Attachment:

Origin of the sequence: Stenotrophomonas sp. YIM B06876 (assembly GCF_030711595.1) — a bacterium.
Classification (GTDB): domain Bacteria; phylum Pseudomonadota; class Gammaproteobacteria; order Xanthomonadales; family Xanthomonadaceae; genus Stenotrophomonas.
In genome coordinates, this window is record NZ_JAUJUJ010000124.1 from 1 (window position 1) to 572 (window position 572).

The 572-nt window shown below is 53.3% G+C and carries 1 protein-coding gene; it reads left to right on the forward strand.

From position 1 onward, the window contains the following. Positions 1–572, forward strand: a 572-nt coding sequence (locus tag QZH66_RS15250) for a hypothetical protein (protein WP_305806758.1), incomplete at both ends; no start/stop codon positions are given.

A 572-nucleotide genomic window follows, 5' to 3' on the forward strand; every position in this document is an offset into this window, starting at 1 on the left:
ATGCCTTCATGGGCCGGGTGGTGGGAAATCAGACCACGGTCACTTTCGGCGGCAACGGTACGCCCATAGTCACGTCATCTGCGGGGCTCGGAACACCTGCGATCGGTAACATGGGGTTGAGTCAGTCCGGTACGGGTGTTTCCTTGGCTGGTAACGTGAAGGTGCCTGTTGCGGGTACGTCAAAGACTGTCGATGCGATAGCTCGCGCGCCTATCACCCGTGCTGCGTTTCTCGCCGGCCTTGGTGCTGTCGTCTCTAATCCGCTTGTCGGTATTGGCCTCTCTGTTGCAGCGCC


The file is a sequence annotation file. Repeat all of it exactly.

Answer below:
Origin of the sequence: Stenotrophomonas sp. YIM B06876 (assembly GCF_030711595.1) — a bacterium.
Classification (GTDB): domain Bacteria; phylum Pseudomonadota; class Gammaproteobacteria; order Xanthomonadales; family Xanthomonadaceae; genus Stenotrophomonas.
In genome coordinates, this window is record NZ_JAUJUJ010000124.1 from 1 (window position 1) to 572 (window position 572).

The 572-nt window shown below is 53.3% G+C and carries 1 protein-coding gene; it reads left to right on the forward strand.

From position 1 onward, the window contains the following. Positions 1–572, forward strand: a 572-nt coding sequence (locus tag QZH66_RS15250) for a hypothetical protein (protein WP_305806758.1), incomplete at both ends; no start/stop codon positions are given.

A 572-nucleotide genomic window follows, 5' to 3' on the forward strand; every position in this document is an offset into this window, starting at 1 on the left:
ATGCCTTCATGGGCCGGGTGGTGGGAAATCAGACCACGGTCACTTTCGGCGGCAACGGTACGCCCATAGTCACGTCATCTGCGGGGCTCGGAACACCTGCGATCGGTAACATGGGGTTGAGTCAGTCCGGTACGGGTGTTTCCTTGGCTGGTAACGTGAAGGTGCCTGTTGCGGGTACGTCAAAGACTGTCGATGCGATAGCTCGCGCGCCTATCACCCGTGCTGCGTTTCTCGCCGGCCTTGGTGCTGTCGTCTCTAATCCGCTTGTCGGTATTGGCCTCTCTGTTGCAGCGCC